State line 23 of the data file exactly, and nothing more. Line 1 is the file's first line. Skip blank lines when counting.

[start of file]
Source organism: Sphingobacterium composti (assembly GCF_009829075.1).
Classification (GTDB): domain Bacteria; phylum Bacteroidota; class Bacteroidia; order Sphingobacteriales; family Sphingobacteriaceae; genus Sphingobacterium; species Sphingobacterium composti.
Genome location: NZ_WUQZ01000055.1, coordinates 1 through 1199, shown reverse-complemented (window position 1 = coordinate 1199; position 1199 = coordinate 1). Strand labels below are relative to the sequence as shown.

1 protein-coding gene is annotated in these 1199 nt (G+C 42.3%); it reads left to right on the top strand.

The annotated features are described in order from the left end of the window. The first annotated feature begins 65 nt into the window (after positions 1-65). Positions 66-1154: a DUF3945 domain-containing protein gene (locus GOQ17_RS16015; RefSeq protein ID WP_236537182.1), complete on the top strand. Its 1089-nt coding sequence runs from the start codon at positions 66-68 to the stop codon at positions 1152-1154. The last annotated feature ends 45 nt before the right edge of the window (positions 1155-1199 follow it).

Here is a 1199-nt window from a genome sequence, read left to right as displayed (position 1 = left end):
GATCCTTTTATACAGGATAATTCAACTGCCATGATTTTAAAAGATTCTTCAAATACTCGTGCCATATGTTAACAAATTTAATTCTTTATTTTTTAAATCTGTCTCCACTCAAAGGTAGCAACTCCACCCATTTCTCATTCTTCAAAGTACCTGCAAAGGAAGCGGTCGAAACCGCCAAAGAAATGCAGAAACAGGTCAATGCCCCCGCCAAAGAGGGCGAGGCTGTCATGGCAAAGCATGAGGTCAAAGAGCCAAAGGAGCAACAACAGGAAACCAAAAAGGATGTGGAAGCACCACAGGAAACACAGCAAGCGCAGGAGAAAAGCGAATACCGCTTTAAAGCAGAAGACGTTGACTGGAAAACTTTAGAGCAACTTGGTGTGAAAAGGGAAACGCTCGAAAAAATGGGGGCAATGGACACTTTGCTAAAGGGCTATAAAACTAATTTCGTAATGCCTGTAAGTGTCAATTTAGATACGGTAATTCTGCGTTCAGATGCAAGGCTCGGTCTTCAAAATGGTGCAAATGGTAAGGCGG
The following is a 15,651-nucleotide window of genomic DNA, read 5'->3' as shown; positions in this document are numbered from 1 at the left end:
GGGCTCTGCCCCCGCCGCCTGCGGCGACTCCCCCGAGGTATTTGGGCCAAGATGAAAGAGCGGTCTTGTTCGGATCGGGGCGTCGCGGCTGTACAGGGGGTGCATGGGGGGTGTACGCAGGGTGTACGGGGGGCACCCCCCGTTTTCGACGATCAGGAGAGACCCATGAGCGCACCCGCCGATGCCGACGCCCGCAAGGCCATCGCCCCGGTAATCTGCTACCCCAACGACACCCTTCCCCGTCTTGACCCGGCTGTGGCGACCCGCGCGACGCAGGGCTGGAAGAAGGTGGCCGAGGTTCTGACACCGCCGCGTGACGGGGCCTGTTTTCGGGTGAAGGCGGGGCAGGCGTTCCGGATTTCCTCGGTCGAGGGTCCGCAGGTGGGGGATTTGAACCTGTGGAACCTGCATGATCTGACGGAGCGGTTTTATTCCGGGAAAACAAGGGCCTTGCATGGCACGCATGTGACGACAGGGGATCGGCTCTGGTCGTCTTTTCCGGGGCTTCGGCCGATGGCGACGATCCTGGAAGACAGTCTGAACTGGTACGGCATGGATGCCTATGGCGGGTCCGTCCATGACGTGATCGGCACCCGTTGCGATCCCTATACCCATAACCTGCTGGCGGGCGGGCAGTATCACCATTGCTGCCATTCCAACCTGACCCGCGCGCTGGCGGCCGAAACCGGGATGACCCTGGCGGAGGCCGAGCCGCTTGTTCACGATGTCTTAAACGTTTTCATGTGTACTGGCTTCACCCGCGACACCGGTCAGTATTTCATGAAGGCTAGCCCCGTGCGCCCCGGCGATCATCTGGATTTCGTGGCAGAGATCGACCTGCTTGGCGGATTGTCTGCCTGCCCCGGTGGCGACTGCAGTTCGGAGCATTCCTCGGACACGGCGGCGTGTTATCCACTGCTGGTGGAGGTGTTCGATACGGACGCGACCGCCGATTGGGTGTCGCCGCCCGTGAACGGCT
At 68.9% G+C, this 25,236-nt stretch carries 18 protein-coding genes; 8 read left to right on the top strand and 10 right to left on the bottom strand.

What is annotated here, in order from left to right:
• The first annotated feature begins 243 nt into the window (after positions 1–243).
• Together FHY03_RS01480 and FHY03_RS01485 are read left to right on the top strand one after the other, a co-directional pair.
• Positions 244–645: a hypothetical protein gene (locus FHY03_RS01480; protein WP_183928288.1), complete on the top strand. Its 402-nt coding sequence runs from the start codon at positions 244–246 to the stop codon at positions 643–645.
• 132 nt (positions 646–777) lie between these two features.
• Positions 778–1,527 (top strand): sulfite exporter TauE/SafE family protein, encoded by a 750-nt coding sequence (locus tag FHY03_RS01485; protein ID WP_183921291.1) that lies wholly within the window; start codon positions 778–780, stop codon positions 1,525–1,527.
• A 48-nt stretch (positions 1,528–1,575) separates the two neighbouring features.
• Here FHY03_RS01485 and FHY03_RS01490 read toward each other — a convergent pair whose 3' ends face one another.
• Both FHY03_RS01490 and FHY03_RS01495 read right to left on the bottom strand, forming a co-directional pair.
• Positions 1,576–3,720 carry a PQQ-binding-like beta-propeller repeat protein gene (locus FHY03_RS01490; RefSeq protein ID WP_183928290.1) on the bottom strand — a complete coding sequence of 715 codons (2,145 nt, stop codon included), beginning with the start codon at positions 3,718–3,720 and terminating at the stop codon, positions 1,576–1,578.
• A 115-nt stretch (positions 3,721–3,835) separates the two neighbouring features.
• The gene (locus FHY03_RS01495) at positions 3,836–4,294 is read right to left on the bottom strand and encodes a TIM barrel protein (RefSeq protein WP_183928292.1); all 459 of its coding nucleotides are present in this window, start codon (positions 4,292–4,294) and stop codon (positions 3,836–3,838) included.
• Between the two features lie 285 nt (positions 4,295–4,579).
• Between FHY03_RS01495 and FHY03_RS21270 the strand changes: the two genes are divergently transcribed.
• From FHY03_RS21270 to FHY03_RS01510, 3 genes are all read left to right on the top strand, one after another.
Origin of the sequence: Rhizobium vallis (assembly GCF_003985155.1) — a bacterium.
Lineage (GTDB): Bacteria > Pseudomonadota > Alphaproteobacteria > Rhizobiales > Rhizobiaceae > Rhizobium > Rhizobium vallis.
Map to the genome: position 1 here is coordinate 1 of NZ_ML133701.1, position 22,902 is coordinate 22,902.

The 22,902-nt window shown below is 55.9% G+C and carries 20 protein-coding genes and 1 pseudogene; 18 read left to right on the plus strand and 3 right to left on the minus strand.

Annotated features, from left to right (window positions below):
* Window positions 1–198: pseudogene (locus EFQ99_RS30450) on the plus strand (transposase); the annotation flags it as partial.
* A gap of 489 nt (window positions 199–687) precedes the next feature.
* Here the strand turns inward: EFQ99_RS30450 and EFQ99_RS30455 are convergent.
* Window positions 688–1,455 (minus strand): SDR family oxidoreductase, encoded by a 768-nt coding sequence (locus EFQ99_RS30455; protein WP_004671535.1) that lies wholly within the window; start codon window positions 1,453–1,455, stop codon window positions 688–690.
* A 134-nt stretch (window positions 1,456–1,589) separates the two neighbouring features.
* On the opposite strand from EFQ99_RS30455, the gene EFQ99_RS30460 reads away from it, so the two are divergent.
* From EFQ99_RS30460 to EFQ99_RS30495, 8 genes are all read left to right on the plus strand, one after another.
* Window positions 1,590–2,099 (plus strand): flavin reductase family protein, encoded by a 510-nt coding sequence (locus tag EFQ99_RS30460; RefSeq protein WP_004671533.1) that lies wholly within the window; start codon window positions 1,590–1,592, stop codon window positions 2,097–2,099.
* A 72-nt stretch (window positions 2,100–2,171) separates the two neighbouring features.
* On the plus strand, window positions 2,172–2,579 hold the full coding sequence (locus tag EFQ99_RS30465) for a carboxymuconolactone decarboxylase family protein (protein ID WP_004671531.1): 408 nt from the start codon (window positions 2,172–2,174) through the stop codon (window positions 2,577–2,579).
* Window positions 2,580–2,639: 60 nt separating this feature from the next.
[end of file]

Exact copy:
• Between the two features lie 285 nt (positions 4,295–4,579).